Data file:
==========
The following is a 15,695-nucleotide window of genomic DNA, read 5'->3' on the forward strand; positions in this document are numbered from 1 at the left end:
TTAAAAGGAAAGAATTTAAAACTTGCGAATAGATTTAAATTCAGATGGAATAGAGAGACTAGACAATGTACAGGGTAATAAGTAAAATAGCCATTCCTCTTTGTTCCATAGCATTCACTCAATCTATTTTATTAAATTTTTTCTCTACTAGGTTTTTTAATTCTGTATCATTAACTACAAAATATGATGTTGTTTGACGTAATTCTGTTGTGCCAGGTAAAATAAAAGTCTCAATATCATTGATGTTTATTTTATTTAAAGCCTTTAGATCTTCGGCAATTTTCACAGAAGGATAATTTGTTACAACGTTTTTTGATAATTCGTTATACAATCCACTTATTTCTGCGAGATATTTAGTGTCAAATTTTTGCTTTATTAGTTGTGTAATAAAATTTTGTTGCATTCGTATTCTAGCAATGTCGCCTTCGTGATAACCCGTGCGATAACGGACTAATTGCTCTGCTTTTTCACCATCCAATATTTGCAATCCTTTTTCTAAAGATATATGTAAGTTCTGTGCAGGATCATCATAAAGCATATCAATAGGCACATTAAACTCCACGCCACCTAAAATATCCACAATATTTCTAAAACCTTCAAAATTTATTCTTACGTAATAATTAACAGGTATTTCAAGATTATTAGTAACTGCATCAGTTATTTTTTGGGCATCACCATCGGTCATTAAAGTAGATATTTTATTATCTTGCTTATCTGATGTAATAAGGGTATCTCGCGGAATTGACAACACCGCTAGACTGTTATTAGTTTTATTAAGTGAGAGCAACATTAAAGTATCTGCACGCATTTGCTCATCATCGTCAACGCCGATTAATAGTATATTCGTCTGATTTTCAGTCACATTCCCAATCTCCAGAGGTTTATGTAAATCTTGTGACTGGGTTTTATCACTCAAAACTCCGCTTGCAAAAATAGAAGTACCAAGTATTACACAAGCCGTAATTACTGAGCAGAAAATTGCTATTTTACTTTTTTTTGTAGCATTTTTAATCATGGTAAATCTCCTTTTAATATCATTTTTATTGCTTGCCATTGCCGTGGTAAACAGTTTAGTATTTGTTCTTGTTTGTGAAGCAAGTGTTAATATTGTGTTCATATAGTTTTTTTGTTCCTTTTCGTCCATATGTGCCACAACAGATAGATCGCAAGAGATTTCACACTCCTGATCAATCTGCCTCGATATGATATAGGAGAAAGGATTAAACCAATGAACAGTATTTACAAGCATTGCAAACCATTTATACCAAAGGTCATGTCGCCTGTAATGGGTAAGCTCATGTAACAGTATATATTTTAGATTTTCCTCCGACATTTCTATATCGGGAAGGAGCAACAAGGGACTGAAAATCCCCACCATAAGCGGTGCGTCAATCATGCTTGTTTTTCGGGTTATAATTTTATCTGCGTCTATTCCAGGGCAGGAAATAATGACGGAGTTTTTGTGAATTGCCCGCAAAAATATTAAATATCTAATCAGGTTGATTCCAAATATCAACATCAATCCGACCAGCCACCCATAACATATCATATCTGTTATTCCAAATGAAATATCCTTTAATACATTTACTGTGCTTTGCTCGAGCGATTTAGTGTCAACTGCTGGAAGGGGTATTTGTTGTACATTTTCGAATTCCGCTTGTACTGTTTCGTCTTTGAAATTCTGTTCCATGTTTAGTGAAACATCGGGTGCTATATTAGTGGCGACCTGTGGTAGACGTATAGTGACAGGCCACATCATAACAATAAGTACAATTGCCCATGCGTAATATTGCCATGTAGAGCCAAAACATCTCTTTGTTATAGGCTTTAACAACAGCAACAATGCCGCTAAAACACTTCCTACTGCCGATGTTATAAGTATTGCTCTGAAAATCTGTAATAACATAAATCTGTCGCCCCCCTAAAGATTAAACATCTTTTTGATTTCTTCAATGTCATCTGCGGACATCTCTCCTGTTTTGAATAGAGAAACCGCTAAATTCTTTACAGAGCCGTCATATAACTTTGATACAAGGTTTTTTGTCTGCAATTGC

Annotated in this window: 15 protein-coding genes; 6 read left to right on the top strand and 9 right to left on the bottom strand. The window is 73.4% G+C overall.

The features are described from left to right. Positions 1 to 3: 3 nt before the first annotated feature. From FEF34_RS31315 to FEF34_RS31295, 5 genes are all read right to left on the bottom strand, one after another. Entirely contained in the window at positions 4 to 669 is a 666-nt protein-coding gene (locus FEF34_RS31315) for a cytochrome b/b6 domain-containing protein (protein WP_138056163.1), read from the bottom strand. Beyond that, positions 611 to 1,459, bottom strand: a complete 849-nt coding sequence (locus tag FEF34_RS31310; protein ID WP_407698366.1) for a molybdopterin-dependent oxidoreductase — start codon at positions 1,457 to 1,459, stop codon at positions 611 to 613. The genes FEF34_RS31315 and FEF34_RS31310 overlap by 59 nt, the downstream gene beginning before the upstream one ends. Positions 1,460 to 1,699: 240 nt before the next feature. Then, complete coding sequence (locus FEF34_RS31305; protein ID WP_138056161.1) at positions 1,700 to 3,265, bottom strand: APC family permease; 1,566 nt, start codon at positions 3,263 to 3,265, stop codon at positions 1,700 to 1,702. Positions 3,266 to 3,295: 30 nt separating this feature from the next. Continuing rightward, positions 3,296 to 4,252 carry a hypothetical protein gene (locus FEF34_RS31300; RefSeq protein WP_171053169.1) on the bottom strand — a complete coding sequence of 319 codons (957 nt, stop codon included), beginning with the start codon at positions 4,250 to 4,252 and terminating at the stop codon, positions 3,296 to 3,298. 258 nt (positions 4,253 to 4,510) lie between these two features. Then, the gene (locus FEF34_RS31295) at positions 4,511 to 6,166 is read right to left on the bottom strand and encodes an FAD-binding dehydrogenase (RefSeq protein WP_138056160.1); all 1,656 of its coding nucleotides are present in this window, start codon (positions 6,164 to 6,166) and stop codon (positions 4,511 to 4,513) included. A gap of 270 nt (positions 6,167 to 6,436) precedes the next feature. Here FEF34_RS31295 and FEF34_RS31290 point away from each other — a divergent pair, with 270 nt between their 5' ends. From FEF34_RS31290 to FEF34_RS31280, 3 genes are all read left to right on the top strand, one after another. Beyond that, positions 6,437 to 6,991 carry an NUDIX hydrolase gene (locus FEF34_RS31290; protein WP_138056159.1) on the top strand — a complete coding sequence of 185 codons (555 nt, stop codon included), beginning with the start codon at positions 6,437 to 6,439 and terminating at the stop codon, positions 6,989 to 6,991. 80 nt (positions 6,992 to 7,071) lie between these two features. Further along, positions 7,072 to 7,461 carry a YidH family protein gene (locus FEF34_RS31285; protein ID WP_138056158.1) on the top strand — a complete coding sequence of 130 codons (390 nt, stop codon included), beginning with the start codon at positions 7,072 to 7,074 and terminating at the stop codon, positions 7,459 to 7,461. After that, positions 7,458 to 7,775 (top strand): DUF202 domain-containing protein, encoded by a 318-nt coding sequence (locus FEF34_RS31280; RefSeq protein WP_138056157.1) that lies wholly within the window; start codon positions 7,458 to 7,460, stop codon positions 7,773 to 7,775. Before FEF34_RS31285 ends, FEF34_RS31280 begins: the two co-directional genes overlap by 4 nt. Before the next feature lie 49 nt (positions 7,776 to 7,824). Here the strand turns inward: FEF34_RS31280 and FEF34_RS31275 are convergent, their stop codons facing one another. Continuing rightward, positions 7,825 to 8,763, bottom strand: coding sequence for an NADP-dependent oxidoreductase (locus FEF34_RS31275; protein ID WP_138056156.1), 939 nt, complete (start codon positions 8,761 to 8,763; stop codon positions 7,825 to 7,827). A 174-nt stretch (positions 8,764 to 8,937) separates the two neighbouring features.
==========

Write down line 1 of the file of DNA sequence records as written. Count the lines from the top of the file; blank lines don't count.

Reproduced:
The following is a 15,695-nucleotide window of genomic DNA, read 5'->3' on the forward strand; positions in this document are numbered from 1 at the left end: